Sweden faces teaching crisis

April 28, 2006

Sweden faces a shortage of academics due to the fall in the number of doctoral students, the National Agency for Higher Education has warned. The drop in numbers comes as a direct result of a squeeze on Swedish university budgets.

A report from the agency points out that funding levels are so poor that research and the quality of teaching are under threat. In response to dwindling state funds, many universities have cut the number of doctoral students they are taking on. In 2004, the number of students starting a PhD declined by an average of 23 per cent across disciplines compared with 2003.

Since 2004, the decline has continued, the agency reports, although there are no specific figures for 2005-06 yet.

"This is an extremely worrying tendency," the report states, citing lack of funding as the main reason.

Goran Blomqvist, general secretary of the Swedish Association of University Teachers, said: "It's increasingly clear that universities are being pushed to the limit. We're concerned not only about jobs for our members, but also for the future of our profession."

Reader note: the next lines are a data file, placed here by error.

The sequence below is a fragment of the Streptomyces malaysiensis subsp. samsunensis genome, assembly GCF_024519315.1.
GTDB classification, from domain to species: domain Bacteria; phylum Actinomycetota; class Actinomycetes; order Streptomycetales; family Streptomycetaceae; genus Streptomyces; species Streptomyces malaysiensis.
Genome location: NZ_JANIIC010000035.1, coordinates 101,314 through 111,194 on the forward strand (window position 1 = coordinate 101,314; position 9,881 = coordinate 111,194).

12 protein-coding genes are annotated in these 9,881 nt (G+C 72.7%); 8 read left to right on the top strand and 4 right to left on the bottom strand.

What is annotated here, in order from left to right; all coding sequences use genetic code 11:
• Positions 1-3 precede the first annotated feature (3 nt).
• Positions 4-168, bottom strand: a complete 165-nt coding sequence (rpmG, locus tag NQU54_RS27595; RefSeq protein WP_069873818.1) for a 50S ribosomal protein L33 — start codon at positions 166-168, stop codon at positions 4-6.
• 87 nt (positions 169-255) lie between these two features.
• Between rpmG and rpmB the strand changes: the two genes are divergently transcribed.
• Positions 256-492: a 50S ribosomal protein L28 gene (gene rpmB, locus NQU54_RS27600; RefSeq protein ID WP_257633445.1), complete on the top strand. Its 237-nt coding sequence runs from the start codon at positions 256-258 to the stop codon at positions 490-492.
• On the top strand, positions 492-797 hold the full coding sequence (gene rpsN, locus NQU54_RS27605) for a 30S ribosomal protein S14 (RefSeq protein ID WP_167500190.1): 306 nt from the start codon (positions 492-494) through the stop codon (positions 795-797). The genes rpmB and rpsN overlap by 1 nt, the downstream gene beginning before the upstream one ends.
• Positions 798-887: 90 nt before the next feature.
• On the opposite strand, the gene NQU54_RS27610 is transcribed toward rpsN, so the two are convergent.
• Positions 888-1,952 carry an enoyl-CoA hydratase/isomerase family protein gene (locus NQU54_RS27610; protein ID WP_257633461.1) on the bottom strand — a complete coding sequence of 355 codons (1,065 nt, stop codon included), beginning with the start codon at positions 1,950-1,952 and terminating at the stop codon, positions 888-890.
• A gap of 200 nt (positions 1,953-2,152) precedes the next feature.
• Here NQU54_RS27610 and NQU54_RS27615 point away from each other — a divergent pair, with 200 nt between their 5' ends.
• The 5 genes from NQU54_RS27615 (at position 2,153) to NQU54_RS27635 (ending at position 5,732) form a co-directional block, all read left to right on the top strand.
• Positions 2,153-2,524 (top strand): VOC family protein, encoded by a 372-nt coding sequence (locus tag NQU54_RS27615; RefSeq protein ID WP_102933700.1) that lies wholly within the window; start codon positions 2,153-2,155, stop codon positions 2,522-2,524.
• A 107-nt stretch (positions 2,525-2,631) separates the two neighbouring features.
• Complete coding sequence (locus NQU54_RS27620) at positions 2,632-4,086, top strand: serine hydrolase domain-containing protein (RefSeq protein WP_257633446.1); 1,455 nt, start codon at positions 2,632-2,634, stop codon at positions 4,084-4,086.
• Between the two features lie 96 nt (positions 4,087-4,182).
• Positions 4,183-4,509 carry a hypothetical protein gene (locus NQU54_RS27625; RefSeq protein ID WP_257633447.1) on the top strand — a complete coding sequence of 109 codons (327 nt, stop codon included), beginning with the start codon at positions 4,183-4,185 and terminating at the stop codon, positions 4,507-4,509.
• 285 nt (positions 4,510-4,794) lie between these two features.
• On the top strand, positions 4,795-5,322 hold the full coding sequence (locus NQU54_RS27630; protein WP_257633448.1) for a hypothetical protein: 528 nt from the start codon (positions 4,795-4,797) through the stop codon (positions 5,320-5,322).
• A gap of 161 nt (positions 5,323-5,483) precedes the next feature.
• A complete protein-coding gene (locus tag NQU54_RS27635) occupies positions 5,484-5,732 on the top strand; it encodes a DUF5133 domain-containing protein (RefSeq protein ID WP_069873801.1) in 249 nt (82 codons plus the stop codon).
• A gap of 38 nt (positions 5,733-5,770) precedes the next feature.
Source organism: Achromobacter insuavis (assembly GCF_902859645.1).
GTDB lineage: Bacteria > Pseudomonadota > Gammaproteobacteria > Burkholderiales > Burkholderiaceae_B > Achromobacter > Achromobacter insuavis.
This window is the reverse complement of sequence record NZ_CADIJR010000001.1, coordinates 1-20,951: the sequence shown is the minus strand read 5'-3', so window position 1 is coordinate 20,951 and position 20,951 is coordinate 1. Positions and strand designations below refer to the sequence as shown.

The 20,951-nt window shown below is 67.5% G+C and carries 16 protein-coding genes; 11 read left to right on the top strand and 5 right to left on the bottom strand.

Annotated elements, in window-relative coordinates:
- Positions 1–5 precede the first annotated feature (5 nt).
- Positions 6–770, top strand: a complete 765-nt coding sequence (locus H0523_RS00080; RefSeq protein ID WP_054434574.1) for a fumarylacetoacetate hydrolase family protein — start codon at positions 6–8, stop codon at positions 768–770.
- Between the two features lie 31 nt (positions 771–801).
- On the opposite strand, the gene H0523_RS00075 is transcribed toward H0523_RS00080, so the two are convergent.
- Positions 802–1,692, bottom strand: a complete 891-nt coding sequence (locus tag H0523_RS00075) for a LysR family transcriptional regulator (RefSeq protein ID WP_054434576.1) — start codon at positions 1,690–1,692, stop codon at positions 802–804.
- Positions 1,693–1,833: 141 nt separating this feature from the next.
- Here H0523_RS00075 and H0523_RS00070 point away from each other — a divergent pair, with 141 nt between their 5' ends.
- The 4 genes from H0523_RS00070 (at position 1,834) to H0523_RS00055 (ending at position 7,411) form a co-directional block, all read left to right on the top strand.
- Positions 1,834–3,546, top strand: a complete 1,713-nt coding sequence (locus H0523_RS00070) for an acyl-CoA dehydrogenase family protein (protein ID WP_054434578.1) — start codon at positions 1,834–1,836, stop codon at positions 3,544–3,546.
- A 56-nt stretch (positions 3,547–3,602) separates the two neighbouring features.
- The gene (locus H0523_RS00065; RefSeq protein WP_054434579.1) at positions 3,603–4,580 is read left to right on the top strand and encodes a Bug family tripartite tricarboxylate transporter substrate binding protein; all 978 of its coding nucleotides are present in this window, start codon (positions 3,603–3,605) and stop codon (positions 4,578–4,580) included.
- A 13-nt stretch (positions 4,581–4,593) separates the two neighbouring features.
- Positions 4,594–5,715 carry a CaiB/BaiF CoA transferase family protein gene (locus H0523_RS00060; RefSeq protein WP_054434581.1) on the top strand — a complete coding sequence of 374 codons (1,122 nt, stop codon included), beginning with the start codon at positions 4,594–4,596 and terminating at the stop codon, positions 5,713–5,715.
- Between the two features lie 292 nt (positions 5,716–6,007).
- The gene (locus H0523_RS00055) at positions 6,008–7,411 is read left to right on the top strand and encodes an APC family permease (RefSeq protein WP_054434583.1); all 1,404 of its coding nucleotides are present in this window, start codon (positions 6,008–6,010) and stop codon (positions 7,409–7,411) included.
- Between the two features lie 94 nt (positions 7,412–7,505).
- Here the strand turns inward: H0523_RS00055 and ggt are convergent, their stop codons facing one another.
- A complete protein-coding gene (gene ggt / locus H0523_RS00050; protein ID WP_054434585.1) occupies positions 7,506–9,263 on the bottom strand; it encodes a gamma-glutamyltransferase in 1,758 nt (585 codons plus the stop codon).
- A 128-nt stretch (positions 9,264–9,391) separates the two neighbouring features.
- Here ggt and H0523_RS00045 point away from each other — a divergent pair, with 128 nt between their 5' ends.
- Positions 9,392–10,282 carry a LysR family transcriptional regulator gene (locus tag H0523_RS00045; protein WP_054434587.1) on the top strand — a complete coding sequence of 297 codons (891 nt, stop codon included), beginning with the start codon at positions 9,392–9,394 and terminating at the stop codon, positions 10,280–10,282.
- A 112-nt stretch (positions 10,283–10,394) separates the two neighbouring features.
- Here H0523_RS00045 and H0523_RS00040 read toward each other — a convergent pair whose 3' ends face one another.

Research has been so badly hit by the lack of state funding that the agency warns there is a danger that universities will be unable to meet the Government quota of completed doctoral theses because there are not enough resources.

"Research is important. Without a sufficient number of well-trained doctoral candidates we'll struggle to replace the generation of lecturers expected to retire in the next ten years," Mr Blomqvist said.

Just over 50 per cent of Swedish lecturers have completed a doctoral thesis. The agency is keen for this figure to rise. Sigbrit Francke, the agency's head, told the newspaper Dagens Nyheter: "It is imperative that vacancies are filled by lecturers who have completed their doctorates."

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